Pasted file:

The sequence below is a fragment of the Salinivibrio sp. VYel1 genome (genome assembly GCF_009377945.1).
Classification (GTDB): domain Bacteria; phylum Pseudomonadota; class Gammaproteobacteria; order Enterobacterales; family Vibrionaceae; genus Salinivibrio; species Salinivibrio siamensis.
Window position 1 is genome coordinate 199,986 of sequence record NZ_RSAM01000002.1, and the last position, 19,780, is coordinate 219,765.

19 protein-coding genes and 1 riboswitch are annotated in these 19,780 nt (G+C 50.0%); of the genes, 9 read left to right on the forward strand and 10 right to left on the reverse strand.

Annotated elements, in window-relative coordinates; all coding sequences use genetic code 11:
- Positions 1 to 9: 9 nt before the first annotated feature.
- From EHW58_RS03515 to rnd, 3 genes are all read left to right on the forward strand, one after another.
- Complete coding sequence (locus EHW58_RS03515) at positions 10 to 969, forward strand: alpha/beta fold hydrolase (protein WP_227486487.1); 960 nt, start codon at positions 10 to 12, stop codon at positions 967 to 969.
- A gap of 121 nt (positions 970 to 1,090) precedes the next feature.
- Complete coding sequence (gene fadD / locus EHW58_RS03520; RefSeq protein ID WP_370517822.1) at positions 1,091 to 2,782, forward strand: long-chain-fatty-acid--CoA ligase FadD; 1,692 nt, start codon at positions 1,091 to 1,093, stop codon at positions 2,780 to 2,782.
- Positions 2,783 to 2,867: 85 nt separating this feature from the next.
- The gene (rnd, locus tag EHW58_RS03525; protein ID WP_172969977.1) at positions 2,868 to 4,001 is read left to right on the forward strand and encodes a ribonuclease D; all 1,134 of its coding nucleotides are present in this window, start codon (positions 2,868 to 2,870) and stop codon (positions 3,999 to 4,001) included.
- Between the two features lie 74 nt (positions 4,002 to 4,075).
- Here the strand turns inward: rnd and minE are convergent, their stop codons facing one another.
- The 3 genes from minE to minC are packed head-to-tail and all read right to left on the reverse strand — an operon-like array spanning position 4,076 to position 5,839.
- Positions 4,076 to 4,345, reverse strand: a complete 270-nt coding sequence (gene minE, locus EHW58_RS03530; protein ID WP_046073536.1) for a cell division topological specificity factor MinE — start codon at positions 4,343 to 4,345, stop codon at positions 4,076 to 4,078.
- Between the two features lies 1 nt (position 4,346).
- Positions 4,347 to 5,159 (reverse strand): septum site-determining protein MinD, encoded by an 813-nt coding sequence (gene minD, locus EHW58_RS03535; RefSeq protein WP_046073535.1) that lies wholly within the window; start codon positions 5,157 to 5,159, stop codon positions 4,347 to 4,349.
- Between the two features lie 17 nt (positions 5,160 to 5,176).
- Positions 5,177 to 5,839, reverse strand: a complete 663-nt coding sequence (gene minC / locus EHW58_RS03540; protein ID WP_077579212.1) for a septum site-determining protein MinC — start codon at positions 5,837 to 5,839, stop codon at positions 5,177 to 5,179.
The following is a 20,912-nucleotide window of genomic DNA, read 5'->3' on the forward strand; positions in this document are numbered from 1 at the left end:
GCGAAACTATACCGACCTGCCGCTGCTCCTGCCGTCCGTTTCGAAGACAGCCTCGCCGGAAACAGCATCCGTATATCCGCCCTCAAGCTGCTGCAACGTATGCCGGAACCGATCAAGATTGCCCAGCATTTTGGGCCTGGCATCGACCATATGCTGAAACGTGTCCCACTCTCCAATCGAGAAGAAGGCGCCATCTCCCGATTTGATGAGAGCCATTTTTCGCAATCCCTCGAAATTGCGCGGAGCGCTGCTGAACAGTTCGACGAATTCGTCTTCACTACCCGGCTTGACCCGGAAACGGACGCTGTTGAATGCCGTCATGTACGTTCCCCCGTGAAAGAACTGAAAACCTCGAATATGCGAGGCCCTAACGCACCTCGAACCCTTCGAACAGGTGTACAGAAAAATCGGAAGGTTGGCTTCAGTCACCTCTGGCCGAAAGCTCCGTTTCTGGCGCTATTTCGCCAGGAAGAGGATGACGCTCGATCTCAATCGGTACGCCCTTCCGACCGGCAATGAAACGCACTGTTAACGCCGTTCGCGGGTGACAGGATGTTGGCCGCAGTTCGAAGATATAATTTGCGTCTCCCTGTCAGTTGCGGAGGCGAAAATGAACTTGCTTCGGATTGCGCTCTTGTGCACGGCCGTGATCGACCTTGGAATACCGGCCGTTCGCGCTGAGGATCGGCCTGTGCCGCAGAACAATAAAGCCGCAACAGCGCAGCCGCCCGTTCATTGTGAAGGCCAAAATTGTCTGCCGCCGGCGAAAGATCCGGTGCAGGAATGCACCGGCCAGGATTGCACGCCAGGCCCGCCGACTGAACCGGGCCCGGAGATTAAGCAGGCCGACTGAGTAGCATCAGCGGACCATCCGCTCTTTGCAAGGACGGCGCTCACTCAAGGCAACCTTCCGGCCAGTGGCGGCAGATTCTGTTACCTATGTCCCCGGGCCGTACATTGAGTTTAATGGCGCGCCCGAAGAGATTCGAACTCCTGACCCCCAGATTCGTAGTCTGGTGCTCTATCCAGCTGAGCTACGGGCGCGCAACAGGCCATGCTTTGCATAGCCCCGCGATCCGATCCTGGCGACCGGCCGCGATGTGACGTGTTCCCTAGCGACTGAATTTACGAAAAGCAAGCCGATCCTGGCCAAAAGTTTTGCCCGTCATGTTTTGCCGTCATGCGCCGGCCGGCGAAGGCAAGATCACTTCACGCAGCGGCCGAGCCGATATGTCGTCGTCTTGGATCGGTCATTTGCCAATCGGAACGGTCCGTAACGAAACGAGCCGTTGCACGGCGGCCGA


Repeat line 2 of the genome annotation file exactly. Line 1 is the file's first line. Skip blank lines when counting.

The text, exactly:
Classification (GTDB): domain Bacteria; phylum Pseudomonadota; class Gammaproteobacteria; order Enterobacterales; family Vibrionaceae; genus Salinivibrio; species Salinivibrio siamensis.